Friday, February 15, 2013
According to this K&E client memo:
After a long period of dormancy, lock-ups – “crown jewel” or otherwise – have seen a recent creative rebirth with some structural twists. What remains clear is that, absent extreme circumstances (such as Bear Stearns), an old-fashioned “crown jewel” asset lock-up that serves only to end an auction by virtue of its preclusive impact on other bidders will be subject to significant judicial scrutiny under basic Revlon and Unocal principles. However, a small sampling of recent case law, coupled with developing market practice, suggest that in appropriate circumstances there may be room in the dealmaking toolkit for modern and creative variations on traditional lock-up arrangements (more so where there is demonstrable business benefit to one or both parties beyond the resulting deal protection). It goes without saying that these lock-ups, even in their modern iterations, must be handled with care with ample discussion and documentation of the reasoning and justification for their implementation.
Someone is about to learn this lesson the hard way. Don't use your inside information to trade in options. Why? I know it's a sure fire way to make a lot of money, quickly. But, you're also going to become the focus of an SEC investigation very quickly. Better yet, when you learn inside information from a client about a pending transaction, don't trade on it.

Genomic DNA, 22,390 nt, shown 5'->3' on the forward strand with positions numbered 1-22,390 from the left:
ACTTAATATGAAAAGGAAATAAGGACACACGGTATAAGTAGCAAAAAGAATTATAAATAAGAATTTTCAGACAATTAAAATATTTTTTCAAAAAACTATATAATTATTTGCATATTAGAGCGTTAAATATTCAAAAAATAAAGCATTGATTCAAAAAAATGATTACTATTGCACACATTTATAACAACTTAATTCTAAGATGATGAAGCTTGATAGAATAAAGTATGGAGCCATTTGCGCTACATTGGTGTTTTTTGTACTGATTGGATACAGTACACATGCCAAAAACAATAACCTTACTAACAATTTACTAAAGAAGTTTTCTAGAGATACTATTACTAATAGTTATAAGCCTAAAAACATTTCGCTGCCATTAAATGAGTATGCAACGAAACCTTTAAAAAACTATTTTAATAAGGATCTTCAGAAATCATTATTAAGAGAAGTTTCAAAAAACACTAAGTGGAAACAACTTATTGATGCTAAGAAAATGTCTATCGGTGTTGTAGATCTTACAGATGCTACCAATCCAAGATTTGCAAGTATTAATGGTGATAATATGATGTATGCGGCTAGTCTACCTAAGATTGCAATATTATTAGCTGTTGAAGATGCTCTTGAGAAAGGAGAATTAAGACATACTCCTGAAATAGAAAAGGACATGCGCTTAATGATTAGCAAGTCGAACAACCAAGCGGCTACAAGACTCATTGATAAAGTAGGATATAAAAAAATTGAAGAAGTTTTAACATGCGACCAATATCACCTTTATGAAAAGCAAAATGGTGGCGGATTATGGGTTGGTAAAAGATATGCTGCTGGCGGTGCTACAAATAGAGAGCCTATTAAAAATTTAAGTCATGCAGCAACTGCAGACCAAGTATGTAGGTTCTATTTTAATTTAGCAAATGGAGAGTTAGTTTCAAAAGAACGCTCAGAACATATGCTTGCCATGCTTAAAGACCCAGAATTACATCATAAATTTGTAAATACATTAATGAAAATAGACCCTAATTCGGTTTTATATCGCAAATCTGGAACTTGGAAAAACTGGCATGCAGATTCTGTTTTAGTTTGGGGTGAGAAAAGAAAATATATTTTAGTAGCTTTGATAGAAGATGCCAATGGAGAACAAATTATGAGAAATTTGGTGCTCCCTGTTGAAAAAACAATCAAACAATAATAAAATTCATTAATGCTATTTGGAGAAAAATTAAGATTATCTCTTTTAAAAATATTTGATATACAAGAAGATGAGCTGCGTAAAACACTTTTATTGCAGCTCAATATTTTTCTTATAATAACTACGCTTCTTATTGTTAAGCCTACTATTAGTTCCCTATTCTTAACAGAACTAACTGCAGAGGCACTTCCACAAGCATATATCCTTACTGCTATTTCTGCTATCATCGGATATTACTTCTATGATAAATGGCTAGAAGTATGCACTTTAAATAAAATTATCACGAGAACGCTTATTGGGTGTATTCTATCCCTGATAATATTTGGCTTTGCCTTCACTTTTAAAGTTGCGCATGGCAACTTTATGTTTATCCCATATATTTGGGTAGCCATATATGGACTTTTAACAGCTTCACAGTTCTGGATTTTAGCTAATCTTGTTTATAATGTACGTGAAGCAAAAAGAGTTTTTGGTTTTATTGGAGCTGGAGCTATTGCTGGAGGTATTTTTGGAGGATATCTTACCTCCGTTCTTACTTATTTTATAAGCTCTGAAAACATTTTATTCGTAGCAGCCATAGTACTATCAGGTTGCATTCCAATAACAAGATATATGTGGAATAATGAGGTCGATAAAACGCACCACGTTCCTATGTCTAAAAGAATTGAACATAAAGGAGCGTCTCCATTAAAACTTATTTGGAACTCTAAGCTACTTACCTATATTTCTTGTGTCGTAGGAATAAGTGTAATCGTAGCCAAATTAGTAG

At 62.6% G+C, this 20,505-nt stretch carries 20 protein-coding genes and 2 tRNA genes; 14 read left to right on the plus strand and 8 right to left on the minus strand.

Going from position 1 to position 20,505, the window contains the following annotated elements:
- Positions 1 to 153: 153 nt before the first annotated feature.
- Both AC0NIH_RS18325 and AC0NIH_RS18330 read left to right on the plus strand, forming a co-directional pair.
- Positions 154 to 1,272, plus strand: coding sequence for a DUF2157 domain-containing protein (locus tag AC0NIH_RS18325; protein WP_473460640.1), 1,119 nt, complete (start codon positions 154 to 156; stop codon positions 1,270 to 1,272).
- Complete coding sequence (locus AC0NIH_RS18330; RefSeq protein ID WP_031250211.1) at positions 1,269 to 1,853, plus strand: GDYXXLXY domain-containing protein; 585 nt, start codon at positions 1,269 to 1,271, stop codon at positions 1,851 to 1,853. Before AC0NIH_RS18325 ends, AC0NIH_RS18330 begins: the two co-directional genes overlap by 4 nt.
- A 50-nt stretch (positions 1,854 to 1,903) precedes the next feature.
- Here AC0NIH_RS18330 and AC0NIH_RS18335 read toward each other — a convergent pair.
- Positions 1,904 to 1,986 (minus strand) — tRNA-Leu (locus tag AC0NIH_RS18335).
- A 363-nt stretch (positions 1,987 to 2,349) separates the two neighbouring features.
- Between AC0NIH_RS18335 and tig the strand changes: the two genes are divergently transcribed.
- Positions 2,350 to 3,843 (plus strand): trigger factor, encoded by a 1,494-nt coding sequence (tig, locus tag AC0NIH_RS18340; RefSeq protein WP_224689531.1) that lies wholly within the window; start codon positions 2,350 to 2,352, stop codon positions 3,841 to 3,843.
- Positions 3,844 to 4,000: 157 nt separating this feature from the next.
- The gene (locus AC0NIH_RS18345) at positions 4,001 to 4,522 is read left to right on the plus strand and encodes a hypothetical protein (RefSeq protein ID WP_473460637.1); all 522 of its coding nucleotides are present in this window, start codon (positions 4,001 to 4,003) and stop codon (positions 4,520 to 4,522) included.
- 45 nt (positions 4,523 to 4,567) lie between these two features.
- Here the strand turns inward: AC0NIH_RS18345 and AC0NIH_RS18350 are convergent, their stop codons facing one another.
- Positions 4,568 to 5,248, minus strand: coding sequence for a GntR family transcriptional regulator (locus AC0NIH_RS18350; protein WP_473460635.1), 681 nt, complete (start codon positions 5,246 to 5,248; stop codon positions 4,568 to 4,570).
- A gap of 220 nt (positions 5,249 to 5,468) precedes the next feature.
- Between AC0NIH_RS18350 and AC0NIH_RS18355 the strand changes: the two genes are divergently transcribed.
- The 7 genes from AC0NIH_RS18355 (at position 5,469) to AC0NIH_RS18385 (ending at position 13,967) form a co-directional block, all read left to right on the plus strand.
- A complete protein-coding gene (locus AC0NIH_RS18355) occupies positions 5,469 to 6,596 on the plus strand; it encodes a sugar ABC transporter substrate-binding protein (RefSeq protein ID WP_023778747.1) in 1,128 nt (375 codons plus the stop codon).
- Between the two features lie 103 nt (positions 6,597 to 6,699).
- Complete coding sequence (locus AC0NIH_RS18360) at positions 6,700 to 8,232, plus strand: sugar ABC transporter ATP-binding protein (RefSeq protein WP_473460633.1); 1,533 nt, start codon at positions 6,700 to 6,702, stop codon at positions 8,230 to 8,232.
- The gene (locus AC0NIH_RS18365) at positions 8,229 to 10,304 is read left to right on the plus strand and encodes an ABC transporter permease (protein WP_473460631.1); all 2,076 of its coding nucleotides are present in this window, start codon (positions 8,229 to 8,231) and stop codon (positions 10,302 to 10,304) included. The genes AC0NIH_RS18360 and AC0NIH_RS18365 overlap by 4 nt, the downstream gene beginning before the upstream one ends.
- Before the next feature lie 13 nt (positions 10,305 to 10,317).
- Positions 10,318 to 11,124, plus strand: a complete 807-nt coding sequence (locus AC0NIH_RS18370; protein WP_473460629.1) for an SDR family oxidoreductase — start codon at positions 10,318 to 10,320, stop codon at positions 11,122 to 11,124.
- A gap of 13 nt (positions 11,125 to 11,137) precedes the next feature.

Wednesday, February 13, 2013
I'll admit to being disappointed by the work ethic of the plaintiff's bar -- so far only 6 complaints have been filed against the Dell transaction. My guess was 9. Six, though, is still above average. Steven Davidoff and Matt Cain have released their statistical compendium of transaction-related litigation for 2012 (SSRN: Takeover Litigation in 2012). This is the second iteration of this statistical compilation and it has quickly become a must read for those of us interested in the issue of transaction-related litigation.
We see the steady upwards trend in transaction-related litigation and how it has really exploded since 2005. Now, almost 92% of all transactions are accompanied by litigation of some sort and 50% of that involved multi-forum litigation. Davidoff and Cain also report median attorneys’ fees for settlements of $595,000 in 2012.